While researching Sinar Norma cameras, I found this picture:

enter image description here

It seems that the photographer who was using the large format camera was twisting the bellows of the camera using the flexibility of the rail mount.

What is this technique called and where can I see some examples of the results?

  • 2
    Eventual result: Torn bellows. – rackandboneman Jan 29 '19 at 15:28
  • I would suggest you look at this PDF and this video that I think are great resources for learning/understanding what you can achieve with the various camera movements that a LF camera allows. Note that not all LF cameras come equal. Some allow more or less movements than others, and/or more or less movement amplitude. The lens you are using can also limit how much movement you can apply because of the lens' specific image circle. – MrUpsidown Apr 5 '19 at 12:30

The general/umbrella term is using camera movements. A tilt/shift (or perspective control) lens for an SLR is a very limited way of bringing such movements to a type of camera that doesn't natively have them. Rail-type view cameras usually have a full suite of movements available; field cameras (flatbed view cameras that usually fold up into a sort of carry case) usually have restricted rear movements.

In this case, the movements obviously being used are rear rise, front fall and front swing. There may be a small amount of tilt on the front or rear standard, or both, but it would be a very small amount since it's not obvious in the picture. There is no discernible rear swing, but there could be a small amount for fine-tuning. There is a lot of fine tuning to do in large format photography.

Rise and fall is moving either the lens or the film/sensor up and down. Shift moves either from side to side. Tilt points up and down. Swing points side to side.

The position of the lens in space determines your viewpoint - it's where your "eye" is in space. Front rise/fall and shift will control that. In this case, it's likely that the photographer used quite a bit of front fall because the desired view was looking down-ish, and it can be easier to make some adjustments (tilt and swing) when the camera rail stays level. Simple angles are easier than compound angles.

The position of the film/sensor determines your framing from that point of view; that's handled by rear rise/fall and shift. Think of it as cropping without having to crop anything - you get a full frame provided that the image circle of the lens can cover the full frame. In this case, the photographer wanted the film plane more or less vertical for reasons discussed below, but wanted the viewer to be looking downwards. The rear of the camera has been raised above neutral. The combination of rear rise and front fall gives a pretty steep angle, but still leaves quite a bit of room on the standards for further adjustment if necessary.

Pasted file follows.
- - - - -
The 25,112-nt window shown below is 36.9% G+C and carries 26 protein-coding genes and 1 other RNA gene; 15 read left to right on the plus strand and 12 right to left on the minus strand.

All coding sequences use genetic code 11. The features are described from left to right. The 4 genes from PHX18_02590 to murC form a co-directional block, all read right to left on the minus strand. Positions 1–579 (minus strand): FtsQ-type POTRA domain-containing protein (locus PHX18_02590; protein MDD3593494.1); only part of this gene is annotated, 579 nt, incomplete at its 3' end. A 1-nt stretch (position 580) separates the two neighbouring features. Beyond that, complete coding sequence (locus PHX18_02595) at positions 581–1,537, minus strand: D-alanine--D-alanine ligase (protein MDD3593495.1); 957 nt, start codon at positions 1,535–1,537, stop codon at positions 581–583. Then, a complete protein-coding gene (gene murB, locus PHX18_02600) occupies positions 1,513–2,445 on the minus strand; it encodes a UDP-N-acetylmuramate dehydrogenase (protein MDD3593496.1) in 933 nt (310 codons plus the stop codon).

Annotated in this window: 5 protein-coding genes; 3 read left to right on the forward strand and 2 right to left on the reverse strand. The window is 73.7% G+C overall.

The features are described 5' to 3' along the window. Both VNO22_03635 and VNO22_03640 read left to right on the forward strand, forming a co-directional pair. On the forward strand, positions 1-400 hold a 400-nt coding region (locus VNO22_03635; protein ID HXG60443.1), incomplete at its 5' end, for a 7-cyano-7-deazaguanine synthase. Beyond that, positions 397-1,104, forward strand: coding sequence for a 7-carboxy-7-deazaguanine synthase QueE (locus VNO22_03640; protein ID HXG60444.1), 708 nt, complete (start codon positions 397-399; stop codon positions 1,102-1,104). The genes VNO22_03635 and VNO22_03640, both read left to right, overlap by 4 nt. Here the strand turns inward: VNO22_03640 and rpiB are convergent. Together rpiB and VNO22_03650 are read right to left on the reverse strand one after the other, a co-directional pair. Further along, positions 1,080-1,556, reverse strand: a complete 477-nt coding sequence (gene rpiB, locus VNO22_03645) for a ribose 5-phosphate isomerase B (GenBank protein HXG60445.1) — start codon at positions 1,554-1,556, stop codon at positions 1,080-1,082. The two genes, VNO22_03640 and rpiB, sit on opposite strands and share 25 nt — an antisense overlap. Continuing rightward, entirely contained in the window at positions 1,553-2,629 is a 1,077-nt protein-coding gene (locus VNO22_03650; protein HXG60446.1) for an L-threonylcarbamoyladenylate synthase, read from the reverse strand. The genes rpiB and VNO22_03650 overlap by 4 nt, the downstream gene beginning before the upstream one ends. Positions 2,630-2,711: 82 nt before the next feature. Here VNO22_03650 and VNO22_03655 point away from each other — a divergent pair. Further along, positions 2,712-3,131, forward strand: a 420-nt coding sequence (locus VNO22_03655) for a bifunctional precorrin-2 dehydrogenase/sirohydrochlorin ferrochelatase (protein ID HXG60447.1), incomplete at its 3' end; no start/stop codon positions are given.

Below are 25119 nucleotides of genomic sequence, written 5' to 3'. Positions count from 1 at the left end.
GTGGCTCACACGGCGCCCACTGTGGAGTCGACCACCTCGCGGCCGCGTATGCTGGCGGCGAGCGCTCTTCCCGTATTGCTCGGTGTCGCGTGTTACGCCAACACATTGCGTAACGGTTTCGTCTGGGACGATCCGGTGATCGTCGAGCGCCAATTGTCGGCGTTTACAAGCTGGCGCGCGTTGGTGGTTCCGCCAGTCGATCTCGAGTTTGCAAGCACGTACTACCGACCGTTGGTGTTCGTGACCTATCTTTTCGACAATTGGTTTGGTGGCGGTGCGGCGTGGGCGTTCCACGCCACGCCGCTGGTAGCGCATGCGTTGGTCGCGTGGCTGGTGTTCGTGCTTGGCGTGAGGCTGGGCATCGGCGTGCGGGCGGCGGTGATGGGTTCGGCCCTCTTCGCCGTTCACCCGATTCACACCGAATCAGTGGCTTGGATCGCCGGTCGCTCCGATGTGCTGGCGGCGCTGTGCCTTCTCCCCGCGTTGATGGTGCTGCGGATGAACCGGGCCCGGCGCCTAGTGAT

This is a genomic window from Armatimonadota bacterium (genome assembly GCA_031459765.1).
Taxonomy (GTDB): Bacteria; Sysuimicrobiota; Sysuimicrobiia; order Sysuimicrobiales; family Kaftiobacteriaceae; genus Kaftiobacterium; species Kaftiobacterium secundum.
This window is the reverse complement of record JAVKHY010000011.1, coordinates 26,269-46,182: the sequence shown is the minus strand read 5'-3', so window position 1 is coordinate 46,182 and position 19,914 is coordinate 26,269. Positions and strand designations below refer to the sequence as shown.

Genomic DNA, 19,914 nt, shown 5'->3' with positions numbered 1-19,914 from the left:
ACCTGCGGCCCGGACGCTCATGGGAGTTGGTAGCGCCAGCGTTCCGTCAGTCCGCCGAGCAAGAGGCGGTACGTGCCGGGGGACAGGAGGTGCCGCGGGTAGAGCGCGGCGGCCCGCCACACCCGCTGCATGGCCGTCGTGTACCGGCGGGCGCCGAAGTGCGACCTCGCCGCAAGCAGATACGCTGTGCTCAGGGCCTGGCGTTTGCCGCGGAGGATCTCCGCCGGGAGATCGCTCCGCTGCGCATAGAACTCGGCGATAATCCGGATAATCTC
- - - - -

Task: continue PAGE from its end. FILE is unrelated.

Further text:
As for the tilts and swings, the rear settings are used mostly to control the perspective in the image - how the lines converge and so on. To a first approximation, if you want a brick wall to look square to you, the film plane of the camera needs to be parallel to the wall. In this case, there is probably something in the background that should look vertical, like a tree of hill, and would appear to be leaning severely if the whole camera was pointing down. Keeping the film plane vertical solves that problem. (That can also be done by pointing the rail down and tilting the back back, but there's your compound angles already. What if you need to swing as well?)

The front tilt and swing is mostly about placing the plane of sharpest focus where you want it to be - see the Wikipedia entry for the Scheimpflug principle. As with a tilt/shift lens on an SLR, you can also use front tilt/swing to remove sharp focus from part of your image, or to make miniature effects, etc., but that's pretty rare in the large format world - getting enough in focus is the usual problem.

All of those movements have legitimate uses, many of which aren't really much of a concern when your camera is small and lightweight and easy to point and your film/sensor is small and depth of field is relatively easy to achieve (whether with small aperture or with focus stacking). Even perspective corrections are often easier to do in post, with some detail loss. When you live in a world where a 90mm lens is wide-angle, the game changes just a little.